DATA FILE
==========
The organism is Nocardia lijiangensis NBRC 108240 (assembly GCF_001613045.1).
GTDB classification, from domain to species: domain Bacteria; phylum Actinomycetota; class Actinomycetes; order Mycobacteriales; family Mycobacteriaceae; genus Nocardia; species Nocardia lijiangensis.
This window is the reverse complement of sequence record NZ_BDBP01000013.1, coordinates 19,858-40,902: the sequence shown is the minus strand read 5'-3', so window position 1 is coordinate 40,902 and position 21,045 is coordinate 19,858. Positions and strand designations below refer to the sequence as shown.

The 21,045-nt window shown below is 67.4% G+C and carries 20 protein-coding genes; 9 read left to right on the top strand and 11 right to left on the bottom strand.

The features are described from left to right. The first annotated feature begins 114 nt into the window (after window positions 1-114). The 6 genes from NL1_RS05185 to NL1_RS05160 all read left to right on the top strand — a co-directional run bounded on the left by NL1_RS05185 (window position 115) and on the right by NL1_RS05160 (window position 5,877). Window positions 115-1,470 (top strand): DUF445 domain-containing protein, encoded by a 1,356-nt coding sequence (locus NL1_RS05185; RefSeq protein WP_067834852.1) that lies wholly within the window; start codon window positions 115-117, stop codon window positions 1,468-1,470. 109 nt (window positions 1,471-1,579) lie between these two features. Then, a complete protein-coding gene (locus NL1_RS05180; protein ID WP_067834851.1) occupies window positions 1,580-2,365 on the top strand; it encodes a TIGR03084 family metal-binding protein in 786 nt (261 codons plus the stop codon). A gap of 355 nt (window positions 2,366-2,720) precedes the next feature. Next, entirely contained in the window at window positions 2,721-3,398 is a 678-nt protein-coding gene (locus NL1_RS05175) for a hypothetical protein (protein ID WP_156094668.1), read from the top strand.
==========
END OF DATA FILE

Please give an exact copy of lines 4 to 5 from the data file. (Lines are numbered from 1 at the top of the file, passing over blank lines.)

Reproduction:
The 21,045-nt window shown below is 67.4% G+C and carries 20 protein-coding genes; 9 read left to right on the top strand and 11 right to left on the bottom strand.

The features are described from left to right. The first annotated feature begins 114 nt into the window (after window positions 1-114). The 6 genes from NL1_RS05185 to NL1_RS05160 all read left to right on the top strand — a co-directional run bounded on the left by NL1_RS05185 (window position 115) and on the right by NL1_RS05160 (window position 5,877). Window positions 115-1,470 (top strand): DUF445 domain-containing protein, encoded by a 1,356-nt coding sequence (locus NL1_RS05185; RefSeq protein WP_067834852.1) that lies wholly within the window; start codon window positions 115-117, stop codon window positions 1,468-1,470. 109 nt (window positions 1,471-1,579) lie between these two features. Then, a complete protein-coding gene (locus NL1_RS05180; protein ID WP_067834851.1) occupies window positions 1,580-2,365 on the top strand; it encodes a TIGR03084 family metal-binding protein in 786 nt (261 codons plus the stop codon). A gap of 355 nt (window positions 2,366-2,720) precedes the next feature. Next, entirely contained in the window at window positions 2,721-3,398 is a 678-nt protein-coding gene (locus NL1_RS05175) for a hypothetical protein (protein ID WP_156094668.1), read from the top strand.